Mainstream pro-choice politicians often say that their goal for abortion policy is for it to be “safe, legal, and rare.” As if that standard were not low enough, one state’s crusade to virtually outlaw abortion has made abortion less safe, and teen childbearing less rare. Texas, in fact, has gotten it down to a science, and handed Congress a blueprint for undermining women’s health nationwide.
While conservatives in Washington have tried for years to defund Planned Parenthood and limit federal support for reproductive-health care, Texas has pioneered a model for sabotaging the state’s family-planning services through severe budget cuts and paralyzing regulations. And we’re now seeing the effects of the state’s latest, unprecedented attack on funding for Planned Parenthood and other low-cost reproductive-health care programs. According to new economic research, the impact has been anything but “pro-life.”
According to an analysis by Miami University economist Analisa Packham, Texas’s anti-abortion crusade has been successful in one way: undermining family-planning services. But its underlying puritanical social agenda isn’t quite working as planned: Teen birth rates are up. Moreover, the jump in teen moms has been concentrated in poor communities. Basically, the religious right’s war on abortion has resulted in more teen moms, and more poor young families.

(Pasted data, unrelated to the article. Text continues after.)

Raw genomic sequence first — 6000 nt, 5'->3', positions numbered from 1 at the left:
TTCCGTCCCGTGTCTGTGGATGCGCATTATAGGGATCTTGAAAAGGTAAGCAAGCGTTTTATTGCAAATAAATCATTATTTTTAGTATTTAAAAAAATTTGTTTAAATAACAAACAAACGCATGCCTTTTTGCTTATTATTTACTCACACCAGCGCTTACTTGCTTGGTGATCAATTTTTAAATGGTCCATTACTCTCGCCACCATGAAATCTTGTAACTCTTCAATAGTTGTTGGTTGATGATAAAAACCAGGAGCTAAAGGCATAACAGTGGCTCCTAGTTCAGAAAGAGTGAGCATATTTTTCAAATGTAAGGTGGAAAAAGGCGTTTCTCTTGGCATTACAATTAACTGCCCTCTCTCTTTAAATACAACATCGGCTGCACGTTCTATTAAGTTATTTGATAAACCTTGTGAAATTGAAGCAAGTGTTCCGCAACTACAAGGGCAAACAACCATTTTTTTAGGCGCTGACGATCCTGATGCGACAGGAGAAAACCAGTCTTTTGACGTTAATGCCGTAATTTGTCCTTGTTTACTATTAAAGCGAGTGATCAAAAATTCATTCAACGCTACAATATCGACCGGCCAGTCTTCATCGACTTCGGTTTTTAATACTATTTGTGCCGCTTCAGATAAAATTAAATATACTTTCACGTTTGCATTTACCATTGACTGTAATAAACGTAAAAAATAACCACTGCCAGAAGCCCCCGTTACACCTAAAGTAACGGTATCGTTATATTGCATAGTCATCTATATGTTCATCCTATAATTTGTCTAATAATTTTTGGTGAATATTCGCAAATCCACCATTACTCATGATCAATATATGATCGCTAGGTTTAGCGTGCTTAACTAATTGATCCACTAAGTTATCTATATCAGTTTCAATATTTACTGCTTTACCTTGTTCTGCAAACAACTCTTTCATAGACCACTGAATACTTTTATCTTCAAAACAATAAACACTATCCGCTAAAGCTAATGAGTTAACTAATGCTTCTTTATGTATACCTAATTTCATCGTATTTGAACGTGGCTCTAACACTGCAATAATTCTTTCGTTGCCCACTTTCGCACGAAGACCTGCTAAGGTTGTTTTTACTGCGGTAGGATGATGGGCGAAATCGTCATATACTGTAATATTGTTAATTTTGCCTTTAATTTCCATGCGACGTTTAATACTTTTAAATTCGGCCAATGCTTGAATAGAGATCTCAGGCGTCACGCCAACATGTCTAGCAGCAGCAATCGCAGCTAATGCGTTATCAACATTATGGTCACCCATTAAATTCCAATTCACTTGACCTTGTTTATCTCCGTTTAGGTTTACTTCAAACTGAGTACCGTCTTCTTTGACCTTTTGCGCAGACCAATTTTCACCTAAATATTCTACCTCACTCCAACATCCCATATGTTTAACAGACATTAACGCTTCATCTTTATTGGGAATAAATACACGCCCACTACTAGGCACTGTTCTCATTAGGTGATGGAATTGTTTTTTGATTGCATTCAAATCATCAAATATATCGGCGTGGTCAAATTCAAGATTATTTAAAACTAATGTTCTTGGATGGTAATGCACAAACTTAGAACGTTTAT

Packham’s study, which tracked childbirth rates in the three years following the enactment of the 2011 measures, shows that “defunding Texas family planning clinics led to a 3.4 percent increase in teen birth rates over four years. These effects are driven by increases in teen childbearing 2 to 3 years following the initial funding cuts and are concentrated in relatively high poverty counties.”
Conservative lawmakers have claimed that anti-abortion policies have led to a gradual decline in teen birth rates across the state over the past generation. But Packham’s analysis paints a more nuanced picture: While there has been a downward trend, Packham’s study reveals that Texas’s net decline in teen births reflects national declines since the 1990s, but that this otherwise progressive trend been offset by the state’s recent regressive anti-abortion policies.
The study punctuates a growing body of research tracking high rates of unintended pregnancy and teen childbirth in the South. Another measure of the social cost of this trend is that Texas leads the country in public spending related to social costs of unintended pregnancy—actually outspending liberal California by about 50 percent.